Low temperatures slow the ion fluxes of the metabolic processes that determine electrophysiological properties of the heart. Figure 1 is an electrocardiogram from a 78-year-old man whose temperature was 90°F. Apart from a high voltage in leads V3–V5 (and nowhere else), the striking feature is the secondary wave following the QRS complex, which is usually about as wide as the QRS, pointed, and concordant with QR polarity. This is not bundle branch block and it disappeared with re-warming. It is visible, though reduced, in leads V5 and V6 as well as leads II, III, and aVF. It is the J or Osborne wave and probably belongs to the QRS because low temperatures lengthen action potential duration, which determines QRS as well as T duration. At least in humans, profound hypothermia affects both depolarization (QRS) and repolarization (ST–T). Lesser degrees of hypothermia can cause only T-wave abnormalities, seen here as a prolonged J–T interval and sagging of the early part of the T waves, which are clearly reduced out of proportion to the QRS amplitude in all leads except for V1 and V2. J waves are so named because they appear at the J-point, i.e. the junction between QRS and T. Their genesis has not been completely explained, and J waves may also be present during hypercalcemia and certain abnormalities of the central and peripheral nervous systems in patients who are normothermic. Their occurrence during accidental hypothermia permitted their discovery, and more recently they have been seen when therapeutic hypothermia has been induced in animals and patients. A similar wave occurs at the same time in some patients with Brugada syndrome. A common differential diagnosis is bundle branch block, either right or left; in this case the similarity to left bundle branch block is obvious.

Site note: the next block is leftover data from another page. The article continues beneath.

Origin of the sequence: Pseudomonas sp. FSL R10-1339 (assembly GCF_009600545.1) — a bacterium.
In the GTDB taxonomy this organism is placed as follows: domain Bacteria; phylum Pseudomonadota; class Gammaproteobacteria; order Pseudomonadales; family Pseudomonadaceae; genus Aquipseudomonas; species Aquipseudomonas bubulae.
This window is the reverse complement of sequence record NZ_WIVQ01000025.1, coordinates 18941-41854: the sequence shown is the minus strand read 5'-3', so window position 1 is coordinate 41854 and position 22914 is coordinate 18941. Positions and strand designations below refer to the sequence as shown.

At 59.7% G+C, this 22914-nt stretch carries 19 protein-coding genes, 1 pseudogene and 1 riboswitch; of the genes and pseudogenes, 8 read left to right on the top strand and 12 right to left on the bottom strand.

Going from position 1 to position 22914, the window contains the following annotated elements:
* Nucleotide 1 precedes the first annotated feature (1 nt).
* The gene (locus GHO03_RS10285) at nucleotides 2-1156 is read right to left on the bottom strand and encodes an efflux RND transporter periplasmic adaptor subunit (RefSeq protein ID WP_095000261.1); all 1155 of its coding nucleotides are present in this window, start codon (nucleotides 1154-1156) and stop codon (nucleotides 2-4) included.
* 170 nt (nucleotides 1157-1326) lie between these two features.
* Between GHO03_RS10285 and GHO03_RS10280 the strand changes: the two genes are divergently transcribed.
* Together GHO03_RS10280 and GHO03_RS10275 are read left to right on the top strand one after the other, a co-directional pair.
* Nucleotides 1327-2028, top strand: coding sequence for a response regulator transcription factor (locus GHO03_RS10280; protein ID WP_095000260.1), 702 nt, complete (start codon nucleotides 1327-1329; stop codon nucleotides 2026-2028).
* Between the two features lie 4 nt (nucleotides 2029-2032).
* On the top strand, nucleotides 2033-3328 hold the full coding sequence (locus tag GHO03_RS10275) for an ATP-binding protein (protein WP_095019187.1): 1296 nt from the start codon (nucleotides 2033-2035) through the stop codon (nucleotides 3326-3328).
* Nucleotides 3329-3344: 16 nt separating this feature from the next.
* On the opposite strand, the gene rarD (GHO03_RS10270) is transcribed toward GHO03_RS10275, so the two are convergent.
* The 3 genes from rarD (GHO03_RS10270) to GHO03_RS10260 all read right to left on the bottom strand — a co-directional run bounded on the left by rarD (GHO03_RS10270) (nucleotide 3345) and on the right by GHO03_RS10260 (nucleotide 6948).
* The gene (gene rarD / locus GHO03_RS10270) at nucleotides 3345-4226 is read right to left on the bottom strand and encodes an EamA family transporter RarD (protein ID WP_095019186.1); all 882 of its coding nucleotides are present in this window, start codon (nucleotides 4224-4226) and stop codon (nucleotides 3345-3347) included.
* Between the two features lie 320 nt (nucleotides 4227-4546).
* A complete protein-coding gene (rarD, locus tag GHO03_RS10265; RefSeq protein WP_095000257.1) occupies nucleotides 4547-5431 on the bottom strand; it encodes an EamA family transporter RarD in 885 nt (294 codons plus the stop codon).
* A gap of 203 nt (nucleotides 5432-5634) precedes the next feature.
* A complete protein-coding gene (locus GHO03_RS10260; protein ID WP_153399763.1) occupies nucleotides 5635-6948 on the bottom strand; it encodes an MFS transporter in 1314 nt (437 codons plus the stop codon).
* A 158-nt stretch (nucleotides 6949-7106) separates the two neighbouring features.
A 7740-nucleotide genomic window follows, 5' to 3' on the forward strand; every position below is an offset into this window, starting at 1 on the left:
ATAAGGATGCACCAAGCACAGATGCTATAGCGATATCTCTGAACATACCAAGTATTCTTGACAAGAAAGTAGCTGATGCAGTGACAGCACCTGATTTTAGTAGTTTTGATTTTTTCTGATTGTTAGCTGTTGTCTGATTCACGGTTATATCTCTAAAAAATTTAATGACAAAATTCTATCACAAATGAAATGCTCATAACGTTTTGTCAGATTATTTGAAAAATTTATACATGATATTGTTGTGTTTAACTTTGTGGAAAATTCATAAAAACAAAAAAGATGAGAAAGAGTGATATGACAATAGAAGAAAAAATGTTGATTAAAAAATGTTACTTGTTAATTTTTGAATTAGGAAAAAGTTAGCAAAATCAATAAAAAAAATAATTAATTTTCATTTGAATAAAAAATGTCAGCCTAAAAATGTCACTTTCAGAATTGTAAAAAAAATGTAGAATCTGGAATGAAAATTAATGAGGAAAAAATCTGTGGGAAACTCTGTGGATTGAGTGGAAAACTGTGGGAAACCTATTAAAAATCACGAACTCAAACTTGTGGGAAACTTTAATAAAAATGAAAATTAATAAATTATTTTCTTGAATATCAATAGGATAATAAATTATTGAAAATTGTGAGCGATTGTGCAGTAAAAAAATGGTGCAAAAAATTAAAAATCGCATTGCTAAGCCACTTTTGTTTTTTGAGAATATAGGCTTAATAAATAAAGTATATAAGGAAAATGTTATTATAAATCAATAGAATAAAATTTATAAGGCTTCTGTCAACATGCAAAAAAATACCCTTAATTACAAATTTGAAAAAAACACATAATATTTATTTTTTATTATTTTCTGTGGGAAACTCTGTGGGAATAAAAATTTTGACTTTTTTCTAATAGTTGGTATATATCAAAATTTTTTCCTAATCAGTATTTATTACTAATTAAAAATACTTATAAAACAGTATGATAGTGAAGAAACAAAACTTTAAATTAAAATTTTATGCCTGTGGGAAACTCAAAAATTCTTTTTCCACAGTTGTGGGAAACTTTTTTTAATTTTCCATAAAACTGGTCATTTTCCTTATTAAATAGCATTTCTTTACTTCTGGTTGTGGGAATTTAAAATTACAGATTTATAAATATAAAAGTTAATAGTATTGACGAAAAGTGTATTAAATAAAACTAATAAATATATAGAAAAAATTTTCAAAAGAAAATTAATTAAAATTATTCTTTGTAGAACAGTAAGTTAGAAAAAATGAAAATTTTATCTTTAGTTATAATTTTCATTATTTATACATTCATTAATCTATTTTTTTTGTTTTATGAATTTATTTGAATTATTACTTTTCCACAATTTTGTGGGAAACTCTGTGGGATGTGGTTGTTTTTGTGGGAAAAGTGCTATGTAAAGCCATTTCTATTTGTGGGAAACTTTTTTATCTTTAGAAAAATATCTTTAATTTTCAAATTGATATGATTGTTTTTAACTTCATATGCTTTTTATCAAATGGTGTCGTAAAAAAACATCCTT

American Heart Hospital Journal 2009;7(2):109